“Once there was a farmer who had a wife called Beauty, a son called Goodwill and an old donkey called Jackson.” This introduction will immediately draw youngsters into a delightful, simple story.
Every market-day the farmer loads his panniers with all kinds of vegetables from carrots and corn to heavy pumpkins. But when the donkey becomes old he can no longer pull the heavy burden. The angry farmer pushes and shoves poor Jackson. It takes clever Goodwill to put things right.
With colourful illustrations this is a book to share for age three and upwards.
Sometime journal, sometime diary, The Hunger is an account of the Famine as experienced by Phyllis McCormack. She and her family suffer terribly, and only for her few pence earned as a servant in a landlord’s establishment they would have been completely desolate.
Her life is complicated by a relationship with the landlord’s son who is sympathetic to the nationalist cause, and by the fact her brother is an active rebel in the days leading up to the rebellion of 1848.
The author strives to educate the reader on the political situation, the hardship, and the major figures of that era — Peel, O’Connell, Smith O’Brien and Thomas Francis Meagher. For age 10 and upwards.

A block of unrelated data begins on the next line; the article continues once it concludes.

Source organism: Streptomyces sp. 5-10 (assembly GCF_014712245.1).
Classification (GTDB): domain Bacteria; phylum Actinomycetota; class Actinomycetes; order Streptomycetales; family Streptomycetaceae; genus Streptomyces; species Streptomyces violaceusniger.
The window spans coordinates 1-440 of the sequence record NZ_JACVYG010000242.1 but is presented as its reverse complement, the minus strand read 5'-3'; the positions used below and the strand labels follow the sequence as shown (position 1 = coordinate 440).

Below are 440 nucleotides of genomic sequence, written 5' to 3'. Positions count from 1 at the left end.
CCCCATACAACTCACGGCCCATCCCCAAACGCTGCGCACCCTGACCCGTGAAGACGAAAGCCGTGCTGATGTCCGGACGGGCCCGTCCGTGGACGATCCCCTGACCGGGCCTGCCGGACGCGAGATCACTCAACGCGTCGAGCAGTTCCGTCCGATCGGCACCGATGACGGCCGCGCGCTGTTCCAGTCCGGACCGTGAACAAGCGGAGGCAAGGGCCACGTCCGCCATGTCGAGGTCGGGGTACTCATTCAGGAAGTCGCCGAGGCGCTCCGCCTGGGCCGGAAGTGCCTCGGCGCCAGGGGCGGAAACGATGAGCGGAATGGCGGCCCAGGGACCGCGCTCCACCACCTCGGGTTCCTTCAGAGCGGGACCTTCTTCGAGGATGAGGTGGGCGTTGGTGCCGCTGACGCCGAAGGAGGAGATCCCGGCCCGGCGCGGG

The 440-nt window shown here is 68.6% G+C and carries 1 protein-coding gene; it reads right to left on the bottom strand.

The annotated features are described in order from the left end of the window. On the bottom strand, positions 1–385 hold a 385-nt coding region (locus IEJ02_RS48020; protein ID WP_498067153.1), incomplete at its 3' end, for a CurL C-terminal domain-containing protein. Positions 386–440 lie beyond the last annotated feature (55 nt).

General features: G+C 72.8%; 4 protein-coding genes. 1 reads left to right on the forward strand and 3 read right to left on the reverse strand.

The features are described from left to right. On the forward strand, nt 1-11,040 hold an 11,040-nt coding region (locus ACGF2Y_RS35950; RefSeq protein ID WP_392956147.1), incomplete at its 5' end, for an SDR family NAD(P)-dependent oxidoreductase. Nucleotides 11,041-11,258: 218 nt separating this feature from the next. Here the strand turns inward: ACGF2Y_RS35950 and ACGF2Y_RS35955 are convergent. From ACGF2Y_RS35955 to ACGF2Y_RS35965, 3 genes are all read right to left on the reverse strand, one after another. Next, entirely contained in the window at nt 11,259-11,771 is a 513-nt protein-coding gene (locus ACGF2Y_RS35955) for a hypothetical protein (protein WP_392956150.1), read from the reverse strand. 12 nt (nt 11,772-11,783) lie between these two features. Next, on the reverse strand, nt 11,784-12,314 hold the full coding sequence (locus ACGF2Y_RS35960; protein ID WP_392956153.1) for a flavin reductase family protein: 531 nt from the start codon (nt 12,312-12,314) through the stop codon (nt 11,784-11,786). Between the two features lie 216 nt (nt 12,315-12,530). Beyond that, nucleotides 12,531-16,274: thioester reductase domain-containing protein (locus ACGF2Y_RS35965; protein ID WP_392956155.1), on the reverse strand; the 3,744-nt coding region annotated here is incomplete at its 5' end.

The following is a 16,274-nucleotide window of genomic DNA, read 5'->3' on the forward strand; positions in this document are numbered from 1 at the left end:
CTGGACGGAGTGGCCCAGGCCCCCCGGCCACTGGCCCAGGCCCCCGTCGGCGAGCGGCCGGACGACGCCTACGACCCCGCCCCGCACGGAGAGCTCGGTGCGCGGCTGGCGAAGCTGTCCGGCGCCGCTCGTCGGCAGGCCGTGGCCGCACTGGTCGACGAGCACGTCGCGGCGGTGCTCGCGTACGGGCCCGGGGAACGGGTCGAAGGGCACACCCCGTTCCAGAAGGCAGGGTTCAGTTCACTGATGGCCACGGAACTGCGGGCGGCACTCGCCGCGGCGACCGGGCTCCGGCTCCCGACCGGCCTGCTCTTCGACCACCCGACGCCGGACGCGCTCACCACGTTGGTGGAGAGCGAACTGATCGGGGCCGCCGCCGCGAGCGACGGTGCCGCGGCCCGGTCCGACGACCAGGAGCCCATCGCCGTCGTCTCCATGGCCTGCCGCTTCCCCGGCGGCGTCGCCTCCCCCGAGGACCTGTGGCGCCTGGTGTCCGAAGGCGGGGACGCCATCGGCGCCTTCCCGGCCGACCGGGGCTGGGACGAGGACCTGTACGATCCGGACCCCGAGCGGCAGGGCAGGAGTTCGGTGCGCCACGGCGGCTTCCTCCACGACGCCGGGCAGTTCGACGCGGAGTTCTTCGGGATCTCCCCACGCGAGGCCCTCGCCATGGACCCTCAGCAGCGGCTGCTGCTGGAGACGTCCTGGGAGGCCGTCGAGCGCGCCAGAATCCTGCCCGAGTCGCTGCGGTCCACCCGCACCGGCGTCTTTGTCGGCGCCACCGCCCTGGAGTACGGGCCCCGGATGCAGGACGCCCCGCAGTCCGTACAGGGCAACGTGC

When Aunt Bea decides to move her niece Eveny Cheval back to Carrefour, Louisiana, from her comfortable existence in New York, she sets in motion a rollercoaster of conflicting memories and emotions. Carrefour is a mysterious gated town where two dolls, Peregrine and Chloe, hold sway.
They use their special powers to benefit only themselves, but soon recognise that Eveny could be of great use to them. Eveny, who discovers some unpalatable things about her own family, is forced into making decisions that will affect all of Carrafour.
The world of Voodoo is authentically presented, but some relationships and character development less so. For age 14 and upwards.